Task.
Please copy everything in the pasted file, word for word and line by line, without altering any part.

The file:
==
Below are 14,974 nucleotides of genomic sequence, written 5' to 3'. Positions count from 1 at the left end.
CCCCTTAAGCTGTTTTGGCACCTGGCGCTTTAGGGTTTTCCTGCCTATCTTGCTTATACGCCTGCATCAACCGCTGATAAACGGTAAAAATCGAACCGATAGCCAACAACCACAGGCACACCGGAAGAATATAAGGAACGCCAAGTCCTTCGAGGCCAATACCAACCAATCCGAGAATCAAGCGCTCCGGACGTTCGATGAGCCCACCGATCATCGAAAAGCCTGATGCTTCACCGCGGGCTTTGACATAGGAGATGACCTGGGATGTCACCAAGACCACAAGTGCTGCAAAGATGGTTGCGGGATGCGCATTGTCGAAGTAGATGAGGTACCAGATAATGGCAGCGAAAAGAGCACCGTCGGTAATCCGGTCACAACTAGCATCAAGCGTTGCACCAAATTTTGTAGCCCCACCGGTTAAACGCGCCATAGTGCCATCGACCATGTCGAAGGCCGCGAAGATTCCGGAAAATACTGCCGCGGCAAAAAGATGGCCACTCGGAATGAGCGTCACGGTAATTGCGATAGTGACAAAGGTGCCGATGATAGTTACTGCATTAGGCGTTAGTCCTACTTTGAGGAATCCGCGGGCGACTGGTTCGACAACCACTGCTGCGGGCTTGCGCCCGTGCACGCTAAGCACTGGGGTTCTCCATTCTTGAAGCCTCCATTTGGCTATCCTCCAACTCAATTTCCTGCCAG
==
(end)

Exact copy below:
Below are 14,974 nucleotides of genomic sequence, written 5' to 3'. Positions count from 1 at the left end.
CCCCTTAAGCTGTTTTGGCACCTGGCGCTTTAGGGTTTTCCTGCCTATCTTGCTTATACGCCTGCATCAACCGCTGATAAACGGTAAAAATCGAACCGATAGCCAACAACCACAGGCACACCGGAAGAATATAAGGAACGCCAAGTCCTTCGAGGCCAATACCAACCAATCCGAGAATCAAGCGCTCCGGACGTTCGATGAGCCCACCGATCATCGAAAAGCCTGATGCTTCACCGCGGGCTTTGACATAGGAGATGACCTGGGATGTCACCAAGACCACAAGTGCTGCAAAGATGGTTGCGGGATGCGCATTGTCGAAGTAGATGAGGTACCAGATAATGGCAGCGAAAAGAGCACCGTCGGTAATCCGGTCACAACTAGCATCAAGCGTTGCACCAAATTTTGTAGCCCCACCGGTTAAACGCGCCATAGTGCCATCGACCATGTCGAAGGCCGCGAAGATTCCGGAAAATACTGCCGCGGCAAAAAGATGGCCACTCGGAATGAGCGTCACGGTAATTGCGATAGTGACAAAGGTGCCGATGATAGTTACTGCATTAGGCGTTAGTCCTACTTTGAGGAATCCGCGGGCGACTGGTTCGACAACCACTGCTGCGGGCTTGCGCCCGTGCACGCTAAGCACTGGGGTTCTCCATTCTTGAAGCCTCCATTTGGCTATCCTCCAACTCAATTTCCTGCCAG